MD&A is intended to provide a narrative of a company’s financial statements and future prospects through the eyes of management. The Regulation S-K Concept Release clearly shows the SEC propensity for MD&A to use a principles/materiality approach and to steer away from a recitation of the financial statements themselves. The SEC also recognizes the concerns that a company has in presenting forward-looking information, and in particular, 10b-5 liability if the plans do not turn out as disclosed.
In recent years management has used MD&A to not only explain the financial statements prepared in accordance with Regulation S-X, which in turn is based on US GAAP, but rather to explain away those financial statements. Approximately 90% of companies use MD&A to provide non-GAAP financial metrics to illustrate their financial performance and prospects. As an example, EBITDA is a non-GAAP number often included by management in MD&A. There has been a rise in recent controversy over the use of these non-GAAP numbers, an in-depth discussion of which will be the topic of a future blog.
However, the short version is that 90% of companies use non-GAAP numbers to explain their financial operations and the SEC is pushing back, making a review of the rules related to non-GAAP use a priority. There are very valid reasons for using non-GAAP numbers, such as EBITDA, which is an established indicator of a company’s performance and ability to meet financial obligations. Likewise, certain non-cash balance sheet items, such as derivative liability related to options, warrants, and other convertible instruments, are confusing and often are never realized in a way that has an actual impact on a company’s performance. However, there can be a slippery slope with a company cherry-picking GAAP and non-GAAP numbers to create a picture of financial stability that may not be accurate. I hope that in reviewing this area, the SEC is not myopically stuck on the purity of its view of GAAP, but considers that if 90% of companies find a need to go outside the rules, perhaps the rules themselves needs some adjustment.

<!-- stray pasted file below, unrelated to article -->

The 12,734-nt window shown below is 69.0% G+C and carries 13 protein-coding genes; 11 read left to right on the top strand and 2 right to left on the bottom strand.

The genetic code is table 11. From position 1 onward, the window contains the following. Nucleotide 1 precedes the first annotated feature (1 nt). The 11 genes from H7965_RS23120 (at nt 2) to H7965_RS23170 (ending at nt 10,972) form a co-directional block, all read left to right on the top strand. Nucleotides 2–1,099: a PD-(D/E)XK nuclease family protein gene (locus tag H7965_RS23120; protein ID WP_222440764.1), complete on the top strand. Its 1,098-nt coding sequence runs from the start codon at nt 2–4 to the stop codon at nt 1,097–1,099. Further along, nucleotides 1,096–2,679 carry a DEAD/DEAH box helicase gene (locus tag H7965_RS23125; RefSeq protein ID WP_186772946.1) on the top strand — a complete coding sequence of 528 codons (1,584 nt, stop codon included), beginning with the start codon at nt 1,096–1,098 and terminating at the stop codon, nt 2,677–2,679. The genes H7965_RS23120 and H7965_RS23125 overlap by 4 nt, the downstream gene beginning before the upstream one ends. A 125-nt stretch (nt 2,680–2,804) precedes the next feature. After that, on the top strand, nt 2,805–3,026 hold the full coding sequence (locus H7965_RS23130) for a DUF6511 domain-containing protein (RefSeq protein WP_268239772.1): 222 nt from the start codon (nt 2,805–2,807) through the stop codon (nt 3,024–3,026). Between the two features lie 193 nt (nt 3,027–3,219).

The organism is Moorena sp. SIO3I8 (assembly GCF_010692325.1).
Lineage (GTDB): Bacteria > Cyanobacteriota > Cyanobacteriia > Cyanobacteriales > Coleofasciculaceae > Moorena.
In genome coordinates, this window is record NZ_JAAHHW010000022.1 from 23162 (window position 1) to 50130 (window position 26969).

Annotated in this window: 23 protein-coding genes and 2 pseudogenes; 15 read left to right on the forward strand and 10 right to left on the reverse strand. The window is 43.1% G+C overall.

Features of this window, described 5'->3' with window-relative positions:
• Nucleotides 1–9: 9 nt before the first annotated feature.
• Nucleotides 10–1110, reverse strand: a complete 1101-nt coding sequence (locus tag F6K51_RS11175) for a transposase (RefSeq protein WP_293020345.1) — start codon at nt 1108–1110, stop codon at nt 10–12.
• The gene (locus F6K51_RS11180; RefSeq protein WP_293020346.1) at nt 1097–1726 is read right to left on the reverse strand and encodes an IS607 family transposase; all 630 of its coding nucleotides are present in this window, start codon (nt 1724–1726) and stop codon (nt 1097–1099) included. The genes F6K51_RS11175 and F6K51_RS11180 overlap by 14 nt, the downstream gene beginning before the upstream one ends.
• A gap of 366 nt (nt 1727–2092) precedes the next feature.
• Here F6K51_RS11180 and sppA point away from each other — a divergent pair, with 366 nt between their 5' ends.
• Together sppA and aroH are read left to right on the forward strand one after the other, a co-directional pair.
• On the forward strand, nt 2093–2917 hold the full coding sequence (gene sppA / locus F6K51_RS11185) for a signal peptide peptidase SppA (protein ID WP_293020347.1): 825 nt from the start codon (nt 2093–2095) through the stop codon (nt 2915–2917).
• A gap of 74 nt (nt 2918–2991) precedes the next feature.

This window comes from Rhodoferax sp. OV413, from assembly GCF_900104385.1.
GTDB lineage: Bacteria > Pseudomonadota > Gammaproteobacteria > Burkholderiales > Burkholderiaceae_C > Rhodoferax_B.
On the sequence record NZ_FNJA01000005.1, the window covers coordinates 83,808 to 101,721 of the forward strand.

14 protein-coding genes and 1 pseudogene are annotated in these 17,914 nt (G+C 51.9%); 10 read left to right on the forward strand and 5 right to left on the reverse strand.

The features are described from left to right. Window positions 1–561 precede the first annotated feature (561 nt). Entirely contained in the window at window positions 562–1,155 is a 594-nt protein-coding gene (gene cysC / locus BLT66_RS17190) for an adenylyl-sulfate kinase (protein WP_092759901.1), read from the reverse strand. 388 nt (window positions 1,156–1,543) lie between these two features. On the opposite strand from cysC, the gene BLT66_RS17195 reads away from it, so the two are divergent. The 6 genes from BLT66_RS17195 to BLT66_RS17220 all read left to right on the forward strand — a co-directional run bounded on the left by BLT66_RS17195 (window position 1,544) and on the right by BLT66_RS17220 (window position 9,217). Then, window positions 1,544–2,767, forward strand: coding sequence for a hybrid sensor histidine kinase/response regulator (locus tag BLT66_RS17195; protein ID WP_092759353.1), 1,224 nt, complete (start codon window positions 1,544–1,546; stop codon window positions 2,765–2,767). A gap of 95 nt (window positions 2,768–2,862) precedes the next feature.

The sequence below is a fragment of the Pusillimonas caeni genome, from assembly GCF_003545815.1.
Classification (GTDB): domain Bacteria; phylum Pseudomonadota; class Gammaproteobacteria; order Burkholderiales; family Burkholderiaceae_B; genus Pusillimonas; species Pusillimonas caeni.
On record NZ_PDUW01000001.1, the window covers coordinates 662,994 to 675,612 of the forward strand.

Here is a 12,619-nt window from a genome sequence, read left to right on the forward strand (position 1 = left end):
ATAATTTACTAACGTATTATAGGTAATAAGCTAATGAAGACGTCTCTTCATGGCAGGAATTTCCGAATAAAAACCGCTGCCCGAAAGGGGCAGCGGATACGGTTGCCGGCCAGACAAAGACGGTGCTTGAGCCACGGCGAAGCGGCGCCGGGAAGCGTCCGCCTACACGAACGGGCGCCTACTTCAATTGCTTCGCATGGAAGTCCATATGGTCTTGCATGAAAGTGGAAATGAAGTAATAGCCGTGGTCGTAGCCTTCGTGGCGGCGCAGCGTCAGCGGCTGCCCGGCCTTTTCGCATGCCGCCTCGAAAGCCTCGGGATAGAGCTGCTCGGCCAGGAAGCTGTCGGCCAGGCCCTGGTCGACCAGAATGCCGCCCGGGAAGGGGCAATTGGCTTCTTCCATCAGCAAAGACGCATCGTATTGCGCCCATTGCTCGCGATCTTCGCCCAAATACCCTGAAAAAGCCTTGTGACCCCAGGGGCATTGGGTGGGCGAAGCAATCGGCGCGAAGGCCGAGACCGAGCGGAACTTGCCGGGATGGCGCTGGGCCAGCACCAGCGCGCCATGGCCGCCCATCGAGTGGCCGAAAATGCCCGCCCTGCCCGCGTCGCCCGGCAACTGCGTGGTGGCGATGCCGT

Risk-related disclosures need a thorough review and potential overhaul. Although the SEC has long stated that risk factors should not be boilerplate repetition of items applicable to the market as a whole and not necessarily applicable to a particular company, most companies use boilerplate language. I note that Item 503 contains examples of risks that a company can make related to its offerings, and so, of course, those risks, in boilerplate format, are always included in registration statements and reports.
Currently, risk-related disclosures are currently included in multiple items under Regulation S-K, including Item 503 related to investment risk and Item 305 related to market risk. The focus of the SEC discussion is on aggregating risk information in a more central readable format and improving the content to enhance investors’ ability to evaluate the particular risk factors.
Securities of the Company
Several Items in Regulation S-K address the securities of a company. For example, Item 202 requires a description of the terms and conditions of securities being registered; Item 201 requires disclosure of the number of holders of common securities; Item 701 requires disclosure of sales of unregistered securities and use of proceeds from offerings, and Item 703 requires disclosure of securities re-purchased by a company and its affiliates.
As with other areas, the SEC focuses on whether these disclosures should be modified, increased or eliminated and on the presentation of the information.
Click Here To Print- LC PDF Printout SEC Issues Concept Release On Regulation S-K; Part 2
Laura Anthony, Esq.
Legal & Compliance, LLC